Whether or not you can take a Proofread Anywhere course plus a full-time job just depends on how much time you have and how much proofreading you want to do. (The course is at your own pace, too, in case you were wondering!)
When I first started, I was working full-time in an office and would proofread at lunch, or when I got home at night, for one or two court reporters. When I left that job, I went back to school to be a certified personal trainer, and I’d proofread in my free time after school.
After I finished personal training school, I struggled with how I wanted to do things with my new certification — did I want to spend a lot of money marketing, did I want to work at a gym that took 50% of my earnings, did I want to spend all day driving around to clients’ houses? Long story short, I decided that no, I didn’t! I didn’t like having to be in a certain spot at a certain time, all the time.
So, one day, I heard from one of my two clients that she wouldn’t be able to use me anymore because her agency was requiring her to use one of their proofreaders, and I thought HEY, I want a piece of that pie!
So, I inquired about doing proofreading work for them, and one thing led to another…and another… and another… and before I knew it, I had full-time income proofreading from home! I still worked as a fitness professional, but now it was on the side. My proofreading work was about 15-20 hours a week at the time, but my income had surpassed what I was earning at my 40+ hours-a-week job.
Ask yourself: Do I want to do this on the side to supplement my regular job? Do I hate my job and want to take a break to pursue something new? Do I want to find something that will help me work remotely, or while the kids are in school?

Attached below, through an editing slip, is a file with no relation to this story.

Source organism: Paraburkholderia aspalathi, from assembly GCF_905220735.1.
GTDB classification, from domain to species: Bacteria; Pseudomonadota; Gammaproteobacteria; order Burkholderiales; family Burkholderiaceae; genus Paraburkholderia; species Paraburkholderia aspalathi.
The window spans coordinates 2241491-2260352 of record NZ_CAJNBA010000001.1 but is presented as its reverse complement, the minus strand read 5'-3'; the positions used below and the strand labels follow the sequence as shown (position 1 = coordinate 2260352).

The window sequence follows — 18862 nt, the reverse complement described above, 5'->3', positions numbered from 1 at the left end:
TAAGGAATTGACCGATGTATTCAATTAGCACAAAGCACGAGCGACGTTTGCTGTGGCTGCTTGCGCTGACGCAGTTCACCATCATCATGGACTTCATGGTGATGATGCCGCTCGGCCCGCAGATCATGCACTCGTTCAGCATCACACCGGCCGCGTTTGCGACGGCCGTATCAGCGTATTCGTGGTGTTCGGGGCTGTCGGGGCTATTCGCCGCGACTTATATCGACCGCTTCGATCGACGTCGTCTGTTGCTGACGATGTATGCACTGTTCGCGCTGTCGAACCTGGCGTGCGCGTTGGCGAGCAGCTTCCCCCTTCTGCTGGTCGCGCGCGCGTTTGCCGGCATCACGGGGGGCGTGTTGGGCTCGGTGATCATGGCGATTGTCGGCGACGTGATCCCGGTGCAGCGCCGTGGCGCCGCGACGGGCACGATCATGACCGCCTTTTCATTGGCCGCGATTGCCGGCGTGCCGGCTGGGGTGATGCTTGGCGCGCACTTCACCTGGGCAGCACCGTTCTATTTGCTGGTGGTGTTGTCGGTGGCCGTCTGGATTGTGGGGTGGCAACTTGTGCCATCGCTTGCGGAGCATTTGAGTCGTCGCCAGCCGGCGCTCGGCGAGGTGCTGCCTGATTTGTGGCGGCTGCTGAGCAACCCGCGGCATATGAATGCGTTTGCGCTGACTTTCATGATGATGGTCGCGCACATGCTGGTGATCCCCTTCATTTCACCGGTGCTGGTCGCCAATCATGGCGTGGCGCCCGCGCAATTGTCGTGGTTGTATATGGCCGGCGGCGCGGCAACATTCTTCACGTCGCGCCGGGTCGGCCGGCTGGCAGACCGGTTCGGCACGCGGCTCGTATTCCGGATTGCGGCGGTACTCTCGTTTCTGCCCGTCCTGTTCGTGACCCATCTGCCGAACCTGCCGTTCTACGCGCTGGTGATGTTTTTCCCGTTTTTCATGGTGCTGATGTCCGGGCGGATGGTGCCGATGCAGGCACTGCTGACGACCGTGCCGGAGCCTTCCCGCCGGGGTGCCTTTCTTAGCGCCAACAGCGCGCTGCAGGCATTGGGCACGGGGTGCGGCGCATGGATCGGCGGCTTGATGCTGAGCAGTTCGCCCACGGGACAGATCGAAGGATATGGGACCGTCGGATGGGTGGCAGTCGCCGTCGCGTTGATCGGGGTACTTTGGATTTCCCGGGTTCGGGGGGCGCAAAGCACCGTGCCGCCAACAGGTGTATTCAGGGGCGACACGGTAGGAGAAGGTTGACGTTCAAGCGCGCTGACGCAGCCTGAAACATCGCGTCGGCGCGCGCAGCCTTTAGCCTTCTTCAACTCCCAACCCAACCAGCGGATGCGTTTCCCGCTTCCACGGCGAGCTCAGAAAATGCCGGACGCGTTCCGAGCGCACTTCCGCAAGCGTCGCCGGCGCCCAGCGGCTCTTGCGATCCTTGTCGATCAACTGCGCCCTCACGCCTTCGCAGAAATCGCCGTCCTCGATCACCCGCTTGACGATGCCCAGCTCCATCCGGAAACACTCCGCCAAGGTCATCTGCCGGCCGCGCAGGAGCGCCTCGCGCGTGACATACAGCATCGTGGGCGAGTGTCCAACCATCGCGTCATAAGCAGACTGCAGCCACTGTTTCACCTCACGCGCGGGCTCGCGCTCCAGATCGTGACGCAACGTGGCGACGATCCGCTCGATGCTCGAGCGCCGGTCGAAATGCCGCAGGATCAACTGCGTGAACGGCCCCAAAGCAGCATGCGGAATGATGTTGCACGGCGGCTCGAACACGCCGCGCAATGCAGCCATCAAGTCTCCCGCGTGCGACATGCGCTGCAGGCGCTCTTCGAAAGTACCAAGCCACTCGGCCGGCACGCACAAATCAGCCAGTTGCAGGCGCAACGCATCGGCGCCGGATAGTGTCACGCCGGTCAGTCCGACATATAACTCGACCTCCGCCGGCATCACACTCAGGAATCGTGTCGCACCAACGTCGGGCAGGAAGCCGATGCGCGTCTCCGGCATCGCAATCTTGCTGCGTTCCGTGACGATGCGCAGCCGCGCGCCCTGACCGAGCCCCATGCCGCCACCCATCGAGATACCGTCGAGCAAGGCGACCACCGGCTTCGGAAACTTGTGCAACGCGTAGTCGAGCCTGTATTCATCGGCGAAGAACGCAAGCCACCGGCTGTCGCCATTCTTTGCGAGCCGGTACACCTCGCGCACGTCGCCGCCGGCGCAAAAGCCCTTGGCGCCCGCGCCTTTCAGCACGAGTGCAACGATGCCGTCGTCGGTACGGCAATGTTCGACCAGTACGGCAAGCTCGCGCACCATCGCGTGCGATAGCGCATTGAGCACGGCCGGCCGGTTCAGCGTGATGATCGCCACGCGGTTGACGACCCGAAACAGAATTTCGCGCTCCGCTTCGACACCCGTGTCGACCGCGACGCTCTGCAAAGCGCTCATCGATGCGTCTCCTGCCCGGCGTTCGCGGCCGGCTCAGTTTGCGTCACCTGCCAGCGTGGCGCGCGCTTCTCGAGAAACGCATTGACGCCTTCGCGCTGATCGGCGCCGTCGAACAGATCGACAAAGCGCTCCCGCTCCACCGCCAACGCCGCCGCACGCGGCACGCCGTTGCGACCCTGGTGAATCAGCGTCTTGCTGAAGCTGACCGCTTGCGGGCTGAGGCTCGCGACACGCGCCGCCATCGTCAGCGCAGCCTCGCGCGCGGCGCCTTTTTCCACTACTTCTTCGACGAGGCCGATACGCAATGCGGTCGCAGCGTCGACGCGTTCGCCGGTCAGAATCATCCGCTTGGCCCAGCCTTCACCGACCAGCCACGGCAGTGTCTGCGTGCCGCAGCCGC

If you want to make some money on the side, the same techniques work, whether you want a few clients or a lot of clients. You just get a few clients first, see how you like it, see how much work it is, and if you want more, go get more. Sometimes, though, the “more” comes and finds you! Often, clients don’t ask you before referring you. They assume you’d like more work — and especially when you’re starting out, you do, so this is awesome.
I do recommend, though, if you want a LOT of work fast, get plugged in with an agency. No better way to get referrals than to get on the good side of an agency. What do you say to them? I tell you in the course, of course ;-)!! It’s all there, I promise. And if you find that I’ve missed something, I hereby promise to fill in any gaps.
Check out this video interview with Victoria Hubbard, one of the first students to take my course, as we discuss her experience as a new proofreader. Oh, and let me mention up front — Victoria still works a full-time job, along with four court reporters she proofreads for!
Here is Victoria’s student success story written interview.
February 2015. Victoria reports:
“I’ve gotten one or two reporters inquiring from [forum], but most of the rest have come from various and sundry […] groups. The first time I posted […], I didn’t get anything. I posted again about 3-4 weeks later and got 20+ inquiries within the day. Since then, I’ve basically accepted referrals and I’ve garnered 3 reporters who regularly give me 2-300+ pages a week, 2-3 who give me 1-200 pages a week, and I’ve got about 2 others who use me regularly throughout the month for one-off jobs.”Victoria
Victoria quit her full-time job on March 12, 2015. She is leaving for Ecuador on March 26, and has been working a max of 12-14 hours weekly and has been earning $1100 per month for the last three months since starting in September. She is confident (and so am I!) this number will increase, since she no longer has to work 40+ hours a week at a “real” job 🙂